Exeter police chaplain receives training in Tennessee
New skills, fresh perspective gleaned for local responder
Local responder Tracy Tillman recently returned from a week long chaplain training experience in Cordova, Tenn.
Morgan Struble, Exeter Police Chief, said there are great benefits of having a trained police chaplain in the area to respond to all manner of crisis situations.
"We have money allotted in the city fund for police training, and Tillman had provided voluntary chaplain services for the police department," Struble said. "We agreed to use money from the training that was left over, and is typically used for continuing education every year.
"We felt it would be a good base training to give Tillman a better skill set, more knowledge, networking, and resources to use in his position as police chaplain. It would give him a set of tools to use if I need assistance for any type of crime or incident."
The training was offered through Crisis Response International, and focused on chaplain services, medical, security, human trafficking and emergency management. He also received trained on homeland security and hostile situations.
"Everything was geared around a hostile environment and was really graphic in nature," Tillman said. "I think we have become complacent to terrorist activities as a society and we don't realize that it's coming to our back door, and the mainstream media is not showing the information our country needs to protect itself. Another hostile situation on the home-front could involve a mom and dad fighting and a gun is pulled out."
Tillman he took away from the training a good foundation.
"I have new skills and a list of resources I'm able to call on now with the different police departments," he said. "To serve as a police chaplain is an honor, and I think the training helped me see that there are a lot more resources out there for emergency response, and helped me learn the importance of adapting and improving upon my skills. It has also helped me see that there are like-minded people willing to serve."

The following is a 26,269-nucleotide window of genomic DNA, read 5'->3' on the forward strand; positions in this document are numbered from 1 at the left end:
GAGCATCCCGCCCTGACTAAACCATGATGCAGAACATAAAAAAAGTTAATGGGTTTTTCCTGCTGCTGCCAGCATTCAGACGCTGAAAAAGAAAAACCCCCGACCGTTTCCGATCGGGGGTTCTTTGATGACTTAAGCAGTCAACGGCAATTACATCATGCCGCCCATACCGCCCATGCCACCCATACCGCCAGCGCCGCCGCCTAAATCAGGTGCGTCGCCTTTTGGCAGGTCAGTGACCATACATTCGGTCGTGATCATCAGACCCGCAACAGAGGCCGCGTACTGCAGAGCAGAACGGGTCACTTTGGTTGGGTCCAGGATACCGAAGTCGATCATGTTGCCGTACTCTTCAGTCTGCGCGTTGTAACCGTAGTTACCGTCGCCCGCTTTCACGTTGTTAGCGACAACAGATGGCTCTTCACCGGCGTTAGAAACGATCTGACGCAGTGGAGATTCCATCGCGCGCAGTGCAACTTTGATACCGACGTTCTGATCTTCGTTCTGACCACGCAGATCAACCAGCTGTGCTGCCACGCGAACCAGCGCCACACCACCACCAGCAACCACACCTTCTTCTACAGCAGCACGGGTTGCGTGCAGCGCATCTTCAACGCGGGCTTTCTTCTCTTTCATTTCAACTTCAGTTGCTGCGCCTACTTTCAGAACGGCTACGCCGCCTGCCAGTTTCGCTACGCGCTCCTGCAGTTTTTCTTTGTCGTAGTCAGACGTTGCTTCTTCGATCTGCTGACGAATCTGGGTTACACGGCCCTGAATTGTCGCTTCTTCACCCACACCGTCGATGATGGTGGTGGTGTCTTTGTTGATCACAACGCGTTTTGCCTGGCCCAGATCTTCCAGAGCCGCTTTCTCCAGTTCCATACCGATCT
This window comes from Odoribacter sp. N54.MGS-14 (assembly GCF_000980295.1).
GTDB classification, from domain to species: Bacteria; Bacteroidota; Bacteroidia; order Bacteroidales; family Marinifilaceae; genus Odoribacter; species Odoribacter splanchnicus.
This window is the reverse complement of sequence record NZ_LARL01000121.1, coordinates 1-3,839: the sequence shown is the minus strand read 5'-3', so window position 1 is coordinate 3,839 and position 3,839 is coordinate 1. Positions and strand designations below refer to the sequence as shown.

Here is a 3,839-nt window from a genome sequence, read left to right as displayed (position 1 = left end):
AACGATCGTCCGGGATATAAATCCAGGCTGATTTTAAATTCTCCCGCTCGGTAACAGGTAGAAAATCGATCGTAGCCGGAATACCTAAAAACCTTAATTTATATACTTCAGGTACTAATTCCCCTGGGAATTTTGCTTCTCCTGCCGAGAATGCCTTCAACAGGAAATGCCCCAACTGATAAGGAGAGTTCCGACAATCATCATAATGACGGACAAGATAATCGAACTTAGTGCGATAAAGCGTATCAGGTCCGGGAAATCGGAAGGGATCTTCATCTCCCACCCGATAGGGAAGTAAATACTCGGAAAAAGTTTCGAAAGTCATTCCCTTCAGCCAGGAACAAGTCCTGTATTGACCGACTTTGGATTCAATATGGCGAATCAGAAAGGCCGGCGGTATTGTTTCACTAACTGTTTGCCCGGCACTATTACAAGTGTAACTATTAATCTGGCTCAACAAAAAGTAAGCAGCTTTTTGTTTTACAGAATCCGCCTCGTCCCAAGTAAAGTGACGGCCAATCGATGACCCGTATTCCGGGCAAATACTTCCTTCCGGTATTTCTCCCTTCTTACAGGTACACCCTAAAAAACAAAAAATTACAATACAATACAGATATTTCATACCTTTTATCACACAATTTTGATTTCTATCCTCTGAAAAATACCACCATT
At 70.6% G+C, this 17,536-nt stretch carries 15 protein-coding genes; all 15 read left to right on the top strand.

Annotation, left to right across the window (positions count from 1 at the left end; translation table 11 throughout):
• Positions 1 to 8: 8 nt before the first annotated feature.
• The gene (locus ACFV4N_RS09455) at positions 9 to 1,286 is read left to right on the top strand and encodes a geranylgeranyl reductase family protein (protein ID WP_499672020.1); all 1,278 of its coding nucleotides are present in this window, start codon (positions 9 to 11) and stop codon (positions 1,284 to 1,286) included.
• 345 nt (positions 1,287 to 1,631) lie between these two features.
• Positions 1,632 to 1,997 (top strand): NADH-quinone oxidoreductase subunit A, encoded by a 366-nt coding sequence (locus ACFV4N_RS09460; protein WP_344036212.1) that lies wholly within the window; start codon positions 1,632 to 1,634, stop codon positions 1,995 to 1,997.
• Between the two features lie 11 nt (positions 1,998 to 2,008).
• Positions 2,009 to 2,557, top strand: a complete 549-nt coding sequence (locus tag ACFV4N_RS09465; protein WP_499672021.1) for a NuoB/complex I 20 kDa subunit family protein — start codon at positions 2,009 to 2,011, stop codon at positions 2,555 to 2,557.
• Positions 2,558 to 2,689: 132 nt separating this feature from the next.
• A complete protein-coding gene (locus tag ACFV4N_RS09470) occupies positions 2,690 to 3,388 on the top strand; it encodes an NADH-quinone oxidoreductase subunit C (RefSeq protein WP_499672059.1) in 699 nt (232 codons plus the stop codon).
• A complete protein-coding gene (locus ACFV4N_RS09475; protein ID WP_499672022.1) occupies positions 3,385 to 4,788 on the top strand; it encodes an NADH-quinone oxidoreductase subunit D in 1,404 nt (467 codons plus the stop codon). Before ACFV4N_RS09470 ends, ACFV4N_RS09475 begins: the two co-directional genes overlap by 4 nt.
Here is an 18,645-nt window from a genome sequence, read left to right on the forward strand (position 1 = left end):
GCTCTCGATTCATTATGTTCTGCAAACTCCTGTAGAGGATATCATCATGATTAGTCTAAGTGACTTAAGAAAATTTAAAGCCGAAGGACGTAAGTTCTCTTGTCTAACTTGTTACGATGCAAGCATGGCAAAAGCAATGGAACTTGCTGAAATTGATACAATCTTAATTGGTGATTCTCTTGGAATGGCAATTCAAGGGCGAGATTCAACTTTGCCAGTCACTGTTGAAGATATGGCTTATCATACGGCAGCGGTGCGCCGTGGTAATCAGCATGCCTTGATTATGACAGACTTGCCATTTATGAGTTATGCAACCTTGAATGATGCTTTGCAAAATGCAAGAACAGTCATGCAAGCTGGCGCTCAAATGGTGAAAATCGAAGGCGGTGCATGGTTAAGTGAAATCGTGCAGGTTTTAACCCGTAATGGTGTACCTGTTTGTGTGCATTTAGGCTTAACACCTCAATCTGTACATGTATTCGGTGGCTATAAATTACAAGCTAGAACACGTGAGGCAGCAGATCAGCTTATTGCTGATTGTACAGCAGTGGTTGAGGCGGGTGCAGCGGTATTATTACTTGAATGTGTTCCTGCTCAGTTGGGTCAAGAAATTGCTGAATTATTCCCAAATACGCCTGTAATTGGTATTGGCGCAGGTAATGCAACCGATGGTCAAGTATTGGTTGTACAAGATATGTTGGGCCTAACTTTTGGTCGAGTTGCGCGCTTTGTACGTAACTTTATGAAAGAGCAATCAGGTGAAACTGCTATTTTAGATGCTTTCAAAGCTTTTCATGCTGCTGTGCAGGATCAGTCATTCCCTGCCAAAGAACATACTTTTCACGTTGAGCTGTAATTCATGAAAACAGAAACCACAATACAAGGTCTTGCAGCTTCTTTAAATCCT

Examples of police chaplain duties can include responding to death notifications, disasters, suicide calls, and domestic incidences. Tillman already has lots of experience helping in these kinds of situations, making him a natural fit for the position. He has served 17 years as a fire responder in Taney, Stone and Barry counties, and he has a background in canine, hazmat, search and rescue, traffic safety, disaster relief and emergency response training.
He has helped victims from the Joplin tornado, helped with crisis response or cleanup after traffic accidents and helped with someone who was feeling suicidal. His three-year old police dog, Angel, often accompanies him, and he can often be seen responding to fires.
"I drive the big red truck." Tillman said.
There are also incidences that arise from people wandering away due to dementia, or children becoming lost from wandering away from campsites during summer vacations, Tillman said.
"I see myself as a resource," he said.
He also currently helps out at Lives Under Construction near Lampe, where boys are trained in search and rescue, CPR, coast guard and canine areas.
"Tracy just enjoys serving and helping people," Struble said. "He does it because he loves it and that's what he likes to do. He's the type of person you can call any time day or night and he'd be right there. Knowing that I knew i wanted him on board one way or another. He's very involved in his church and his faith."
Tracy also said he constantly prays for people in crisis situations.
"I pray when I see police cars and ambulances en route to an emergency, and at an incident," he said. "I always ask first, and if they don't want me to, I do anyway just, not out loud."
Tillman said he often helps the police by dealing with trauma or traffic, whatever the need is. "Sometimes I just sit with people," he said. "When someone has lost everything, is there really some answer that's going to put everything at ease? If it helps someone's heart, sometimes just sitting is what's needed, and there's nothing that needs to be said."
As for serving, Tillman said whether it's serving food or shoveling mud out of a house that's been under water for three days, it involves doing whatever is needed. Chaplain services can also involve assisting police officers and responders with debriefing or diffusing in crisis situations.
"As someone who has seen crisis, I can help them unload or get things out of their head so they can better focus on what's at hand," Tillman said.
Tillman's influence and service has expanded to other areas, as he was recently invited by Springfield police to do a reading at a memorial service for fallen officers.
"To honor their fallen is amazing," he said.
The City of Exeter expressed gratitude to have the resource and benefit of a police chaplain on hand to respond to all types of crisis situations.
"Everyone with the city really appreciates what he does since a chaplain position is not budgeted and we don't have money slotted for it," Struble said. "Its low cost to the city and on a volunteer basis so he is very much appreciated."
Tillman said he was grateful to the city for paying for him to have the training.
"Their confidence in me is encouraging," he said. "To learn to serve is way better than self-serving."
The training was paid for by the city of Exeter, at a cost of $400, including room and board. Tillman paid for his own travel.